San Diego's Dart NeuroScience has spent years working on something that still seems like science fiction: a pill that can supercharge your memory with near-perfect recall.
A new biography claims President Richard Nixon lied not just about the Watergate break-in scandal, but about his role in failed Vietnam peace talks in the run-up to his 1968 presidential victory.
The authors of "San Diego Lowriders: A History of Cars and Cruising" will be signing copies of their book Tuesday at Bread and Salt in Barrio Logan.
- April 13
- By Michael Lipkin
Baked onion stuffed with peanut butter? That's just one of the recipes Americans turned to during the Great Depression.
- April 10
- By Michael Lipkin
India has more than 18 million people in slavery, by far the most of any country in the world. How do slaveholders justify this oppression to themselves?
Among the thousands of soldiers and sailors to take part in World War I, a group of women trained as telephone operators were the first women deployed overseas by the U.S. Army.
Marissa Hermer of Bravo's "Ladies of London" is out with a cookbook of recipes that infuse a California flavor to British fare.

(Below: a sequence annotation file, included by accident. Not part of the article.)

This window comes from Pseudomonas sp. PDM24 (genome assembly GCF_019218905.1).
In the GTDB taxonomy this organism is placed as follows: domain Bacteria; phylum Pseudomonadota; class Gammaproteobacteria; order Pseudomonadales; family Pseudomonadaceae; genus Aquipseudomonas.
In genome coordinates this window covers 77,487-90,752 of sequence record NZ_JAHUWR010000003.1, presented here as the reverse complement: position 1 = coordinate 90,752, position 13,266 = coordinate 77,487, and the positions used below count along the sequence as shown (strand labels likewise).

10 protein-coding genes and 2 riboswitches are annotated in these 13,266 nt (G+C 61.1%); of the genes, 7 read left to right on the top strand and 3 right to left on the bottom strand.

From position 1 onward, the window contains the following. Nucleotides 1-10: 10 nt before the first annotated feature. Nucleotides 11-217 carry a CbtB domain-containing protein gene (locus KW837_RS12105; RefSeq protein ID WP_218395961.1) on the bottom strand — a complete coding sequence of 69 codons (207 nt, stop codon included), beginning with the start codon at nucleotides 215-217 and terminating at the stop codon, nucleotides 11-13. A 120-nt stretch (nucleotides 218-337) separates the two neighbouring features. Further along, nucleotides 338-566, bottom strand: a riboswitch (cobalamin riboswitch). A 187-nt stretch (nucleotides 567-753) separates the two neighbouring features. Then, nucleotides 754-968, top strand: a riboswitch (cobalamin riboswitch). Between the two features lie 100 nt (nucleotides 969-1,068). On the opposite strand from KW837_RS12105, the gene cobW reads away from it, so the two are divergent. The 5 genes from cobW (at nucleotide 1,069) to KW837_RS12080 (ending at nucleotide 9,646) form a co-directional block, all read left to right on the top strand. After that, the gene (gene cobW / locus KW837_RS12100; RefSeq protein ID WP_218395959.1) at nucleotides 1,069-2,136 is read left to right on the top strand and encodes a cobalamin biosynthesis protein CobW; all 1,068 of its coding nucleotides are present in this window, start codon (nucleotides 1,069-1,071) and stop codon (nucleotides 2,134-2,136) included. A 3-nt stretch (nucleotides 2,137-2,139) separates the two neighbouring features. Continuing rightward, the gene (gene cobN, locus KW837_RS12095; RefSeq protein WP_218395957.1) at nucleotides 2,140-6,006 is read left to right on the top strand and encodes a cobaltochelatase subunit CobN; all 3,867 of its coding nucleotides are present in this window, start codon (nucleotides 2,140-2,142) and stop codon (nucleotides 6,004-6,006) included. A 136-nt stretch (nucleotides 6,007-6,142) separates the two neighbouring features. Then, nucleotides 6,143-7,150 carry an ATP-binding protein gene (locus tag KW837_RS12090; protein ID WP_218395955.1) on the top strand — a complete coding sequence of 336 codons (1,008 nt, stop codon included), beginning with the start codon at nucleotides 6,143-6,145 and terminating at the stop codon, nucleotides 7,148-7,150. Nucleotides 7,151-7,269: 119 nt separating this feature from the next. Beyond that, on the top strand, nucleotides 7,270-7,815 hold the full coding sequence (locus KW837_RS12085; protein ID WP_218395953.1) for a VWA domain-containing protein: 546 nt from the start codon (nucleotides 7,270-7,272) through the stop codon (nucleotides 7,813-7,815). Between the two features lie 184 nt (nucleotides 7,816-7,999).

Hari Alluri's new book has received praised from U.S. Poet Laureate Juan Felipe Herrera, who said Alluri "carries a new quiet brush of multi-currents, of multi-worlds to paint this holographic life-scape."
"Strong is the New Pretty" is a book of photographs by Kate Parker that celebrates the strength girls have when they are true to themselves.
Matt Fitzgerald looked at what the top runners, cyclists, cross-country skiers and triathletes in the world were eating to come up with a diet that amateur endurance athletes could mimic. He wrote about what he learned in his book, "The Endurance Diet."
- March 17
- By Beth Accomando
George Orwell wrote his novel "1984" more than six decades ago. But his cautionary tale about Big Brother, Newspeak and historical revisionism is striking a fresh chord today and will be performed this Monday.
This weekend brings an Irish literature marathon, a rarely-staged play, a celebration of local music and more.
Mariner Jonathan White thought he knew everything he needed to know about the constant roiling of the sea. But after almost losing his boat in a large Alaskan tide, he set off on a decades-long, worldwide journey to learn more about the ocean's movements.
When did you finally feel all grown up? Was it when you got your first apartment? When you got married? Or had a baby? The New York Times best-selling author Jami Attenberg explores the topic in a new novel.